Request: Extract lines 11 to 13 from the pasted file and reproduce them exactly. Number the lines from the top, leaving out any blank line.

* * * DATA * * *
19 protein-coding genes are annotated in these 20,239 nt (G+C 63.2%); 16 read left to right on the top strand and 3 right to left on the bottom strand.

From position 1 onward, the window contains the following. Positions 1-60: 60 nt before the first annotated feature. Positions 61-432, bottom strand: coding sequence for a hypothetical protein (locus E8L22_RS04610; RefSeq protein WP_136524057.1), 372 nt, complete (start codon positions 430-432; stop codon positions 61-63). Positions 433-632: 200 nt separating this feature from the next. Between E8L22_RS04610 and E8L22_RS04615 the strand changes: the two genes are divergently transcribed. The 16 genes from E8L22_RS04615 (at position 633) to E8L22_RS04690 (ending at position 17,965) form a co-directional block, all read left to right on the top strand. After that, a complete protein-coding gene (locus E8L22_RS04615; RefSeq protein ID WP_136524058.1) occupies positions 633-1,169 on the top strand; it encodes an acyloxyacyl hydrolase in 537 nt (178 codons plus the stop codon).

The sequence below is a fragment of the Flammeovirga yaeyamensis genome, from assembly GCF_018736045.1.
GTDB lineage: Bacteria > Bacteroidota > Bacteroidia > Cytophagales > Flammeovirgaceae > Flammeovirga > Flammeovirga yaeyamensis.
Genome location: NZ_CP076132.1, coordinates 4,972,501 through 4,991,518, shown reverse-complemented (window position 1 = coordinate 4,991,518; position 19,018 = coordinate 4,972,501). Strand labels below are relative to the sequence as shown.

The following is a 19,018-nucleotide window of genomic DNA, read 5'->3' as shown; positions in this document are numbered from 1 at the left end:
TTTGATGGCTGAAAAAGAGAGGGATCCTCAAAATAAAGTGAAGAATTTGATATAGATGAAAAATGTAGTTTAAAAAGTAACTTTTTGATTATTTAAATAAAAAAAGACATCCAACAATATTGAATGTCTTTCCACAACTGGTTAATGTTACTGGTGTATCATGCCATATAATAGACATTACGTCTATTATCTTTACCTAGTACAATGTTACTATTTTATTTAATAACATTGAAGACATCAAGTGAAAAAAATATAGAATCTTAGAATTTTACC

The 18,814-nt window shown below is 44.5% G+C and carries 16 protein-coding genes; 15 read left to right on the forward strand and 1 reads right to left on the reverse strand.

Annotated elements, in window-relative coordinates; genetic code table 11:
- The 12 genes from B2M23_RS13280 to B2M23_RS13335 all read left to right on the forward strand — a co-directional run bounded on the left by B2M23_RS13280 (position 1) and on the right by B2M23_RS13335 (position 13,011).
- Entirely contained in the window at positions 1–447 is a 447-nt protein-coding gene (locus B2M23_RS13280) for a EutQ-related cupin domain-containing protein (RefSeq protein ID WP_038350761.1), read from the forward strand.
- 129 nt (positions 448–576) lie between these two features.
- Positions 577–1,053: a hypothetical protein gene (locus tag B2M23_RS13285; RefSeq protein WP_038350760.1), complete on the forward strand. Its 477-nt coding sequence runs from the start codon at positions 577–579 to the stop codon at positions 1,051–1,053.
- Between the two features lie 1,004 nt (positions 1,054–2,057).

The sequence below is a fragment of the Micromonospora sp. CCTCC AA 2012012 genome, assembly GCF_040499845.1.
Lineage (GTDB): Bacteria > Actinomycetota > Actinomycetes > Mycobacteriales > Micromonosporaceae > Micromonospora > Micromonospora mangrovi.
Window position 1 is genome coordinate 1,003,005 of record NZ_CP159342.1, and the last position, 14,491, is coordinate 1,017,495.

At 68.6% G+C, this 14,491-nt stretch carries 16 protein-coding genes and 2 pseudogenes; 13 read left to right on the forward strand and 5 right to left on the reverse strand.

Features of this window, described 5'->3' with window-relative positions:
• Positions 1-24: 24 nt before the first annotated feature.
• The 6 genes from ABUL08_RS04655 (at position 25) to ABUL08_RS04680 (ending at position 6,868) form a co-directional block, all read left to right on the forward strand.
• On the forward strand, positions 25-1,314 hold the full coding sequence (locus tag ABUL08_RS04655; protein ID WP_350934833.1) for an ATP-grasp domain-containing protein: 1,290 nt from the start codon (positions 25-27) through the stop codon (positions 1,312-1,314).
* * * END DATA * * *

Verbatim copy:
- Entirely contained in the window at positions 1–447 is a 447-nt protein-coding gene (locus B2M23_RS13280) for a EutQ-related cupin domain-containing protein (RefSeq protein ID WP_038350761.1), read from the forward strand.
- 129 nt (positions 448–576) lie between these two features.
- Positions 577–1,053: a hypothetical protein gene (locus tag B2M23_RS13285; RefSeq protein WP_038350760.1), complete on the forward strand. Its 477-nt coding sequence runs from the start codon at positions 577–579 to the stop codon at positions 1,051–1,053.